San Jose: a Team That Refuses to DieSan Jose Earthquakes refuse to quit and rattle FC Dallas in 3-3 tie
by Luke James | Monday, October 01, 2012
FC Dallas came to California on Saturday night desperate for three points and looking to clinch a place in the playoffs. Dallas faced a San Jose Earthquakes side that’s been flying high atop the Western Conference.
But as Earthquakes head coach Frank Yallop pointed out, how good teams are in this league is not necessarily denoted by their position in the standings. Make no mistake FC Dallas is a good team. What they couldn't have foreseen in any tactical meeting or training drill was that in the Quakes they were facing ... (cue the cinematic music) ... “The Team That Refused To Die!”
This season, Earthquakes have won or tied 12 games in the 82nd minute or later, scoring a league record nine goals in second-half stoppage time.
Saturday night was no different, as the Earthquakes never let Dallas get too far ahead, and forced a 3-3 result.
In the first half, FC Dallas's drive and determination succeeded in throwing San Jose off its usual rhythm. It came as something of a relief to the 10,744 in attendance when in the 24th minute Chris Wondolowski stepped over the ball, allowing it to roll to Alan Gordon, who buried it for his career-high 13th goal of the season.
But after a couple of missed tackles, FC Dallas' Panamanian international Blas Perez tied the game in the 37th minute.
The game was tied at the break, when there were inductions into the Earthquakes Hall of Fame. The first inductee was original club owner Milan Mandaric, who came to San Jose from Yugoslavia in 1969, pioneered the foundation of Silicon Valley and, in 1974, founded the team.
The second inductee was Paul Child, of Birmingham, England, who came to the NASL on loan from Aston Villa. He joined the Earthquakes in 1974 and led the league that year with 15 goals and six assists. He currently coaches a youth team composed of young refugees, BW United, in suburban Pittsburgh.
Also present were members of the original 1974-79 team that included players who had faced the likes of Pele, Franz Beckenbauer and George Best. After the ceremony, they kicked autographed balls into the crowd.
Dallas continued to press the Quakes in the second half and only Sam Cronin's tireless efforts saved San Jose from entirely surrendering midfield.
In the 50th minute, Earthquakes midfielder Mehdi Ballouchy was stretchered off with a knee injury and Yallop decided to replace him with striker Steven Lenhart.
The Earthquakes were increasingly forced to play the long ball forward and this left them susceptible to fast breaking counter attacks. In the 72nd minute, Blas Perez doubled his tally with a glancing header to make it 2-1 Dallas.
In the 82nd minute, it was substitute Lenhart, popularly known for his wacky blonde hair, who did his famous Lazarus act and dragged San Jose back from the dead. He latched onto a header from Alan Gordon and buried the ball with a left foot shot from just outside the 18-yard box.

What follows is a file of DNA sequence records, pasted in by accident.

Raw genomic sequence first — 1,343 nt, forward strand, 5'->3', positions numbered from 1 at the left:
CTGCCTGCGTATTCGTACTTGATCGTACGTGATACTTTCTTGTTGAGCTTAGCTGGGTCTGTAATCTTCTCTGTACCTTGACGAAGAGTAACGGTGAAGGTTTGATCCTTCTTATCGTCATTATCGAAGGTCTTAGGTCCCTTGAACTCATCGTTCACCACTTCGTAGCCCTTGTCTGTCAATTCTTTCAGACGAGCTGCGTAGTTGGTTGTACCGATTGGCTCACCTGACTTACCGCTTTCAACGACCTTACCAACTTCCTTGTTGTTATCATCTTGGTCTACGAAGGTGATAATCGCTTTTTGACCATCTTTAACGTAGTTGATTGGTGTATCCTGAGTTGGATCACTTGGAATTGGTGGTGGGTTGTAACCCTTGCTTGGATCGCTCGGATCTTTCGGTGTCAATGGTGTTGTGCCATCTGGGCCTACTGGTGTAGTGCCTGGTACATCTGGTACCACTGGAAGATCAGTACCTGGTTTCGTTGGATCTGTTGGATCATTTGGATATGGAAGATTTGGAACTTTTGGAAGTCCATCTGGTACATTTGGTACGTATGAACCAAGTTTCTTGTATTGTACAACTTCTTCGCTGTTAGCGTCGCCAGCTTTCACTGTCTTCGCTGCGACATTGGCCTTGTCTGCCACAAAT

But in the 88th minute, Dallas must have thought surely it’d found a way to beat “The Team That Refused to Die” when defender Matt Hedges managed to scramble a loose ball into the net for his third goal of the season.
When things are not going well for San Jose, you won't see the team standing in different parts of the field with players waving their arms and blaming each other. Instead, they go into a good old- fashioned huddle, arms around each other’s shoulders, and dig down deep into the team spirit. Then, they go out and score goals.
The team did this again Saturday night.
The Earthquakes dragged themselves up by the scruffs of their jersey necks and threw everything, including the kitchen sink, at Dallas during stoppage time.
Jon Busch made a brilliant last gasp save to keep the Quakes hopes alive in the 92nd minute. Three minutes later, a familiar mop of corkscrew blonde hair rose above the Dallas defense right in front of goal and Lenhart nodded home the equalizer.
You'd think the Buck Shaw crowd was used to going bananas in the dying seconds, but you could no more adequately describe the delirious eruption in the stadium when Lenhart's ball hit the back of the net than you could explain how it is that a team can so consistently tie or win games in the dying seconds.
I spoke to Earthquakes head coach Frank Yallop after the game and he told me:
"Sam Cronin has been a great partnership all year with Rafa (Rafael Baca) and I thought he played really well,” he said. “I thought we were off our game a little bit defensively obviously conceding three goals, but for us to keep going and fighting like we do to get that goal at the end I think we deserved it."
San Jose clearly knows how to win, as it sits at the top of the Western Conference nine-points ahead of Real Salt Lake. But these late tied games are starting to unleash feelings similar to those experienced with a win.
This team is reminding their fans that heart, determination and last-gasp equalizers are every bit as capable of generating emotion as winning. The points are important, but with the way the Earthquakes play soccer, so is courage and heart.
GAMES NOTES: The San Jose Earthquakes are the first team since the Colorado Rapids in 2002 to have three players with 10 or more goals in a single season – Wondolowski (22), Gordon (13) and Lenhart (10).
NEXT UP: The Earthquakes return to action on Saturday Oct. 6 in Colorado against the Colorado Rapids. Kickoff is at 7:30 PST.